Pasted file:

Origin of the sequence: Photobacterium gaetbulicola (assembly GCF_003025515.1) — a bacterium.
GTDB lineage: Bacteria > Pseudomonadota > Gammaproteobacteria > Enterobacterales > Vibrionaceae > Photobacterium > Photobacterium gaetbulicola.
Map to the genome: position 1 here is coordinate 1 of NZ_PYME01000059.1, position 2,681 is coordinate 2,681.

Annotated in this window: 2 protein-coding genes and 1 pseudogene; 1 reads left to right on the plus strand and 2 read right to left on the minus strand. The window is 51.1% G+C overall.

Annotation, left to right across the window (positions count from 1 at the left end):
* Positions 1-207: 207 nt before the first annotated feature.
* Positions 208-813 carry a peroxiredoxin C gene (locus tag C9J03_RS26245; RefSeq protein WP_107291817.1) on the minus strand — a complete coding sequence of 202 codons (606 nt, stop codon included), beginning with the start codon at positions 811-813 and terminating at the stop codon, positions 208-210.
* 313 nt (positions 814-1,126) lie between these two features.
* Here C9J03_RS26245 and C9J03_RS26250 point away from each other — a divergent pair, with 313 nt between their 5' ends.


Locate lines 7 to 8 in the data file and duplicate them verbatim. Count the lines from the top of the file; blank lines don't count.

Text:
* Positions 208-813 carry a peroxiredoxin C gene (locus tag C9J03_RS26245; RefSeq protein WP_107291817.1) on the minus strand — a complete coding sequence of 202 codons (606 nt, stop codon included), beginning with the start codon at positions 811-813 and terminating at the stop codon, positions 208-210.
* 313 nt (positions 814-1,126) lie between these two features.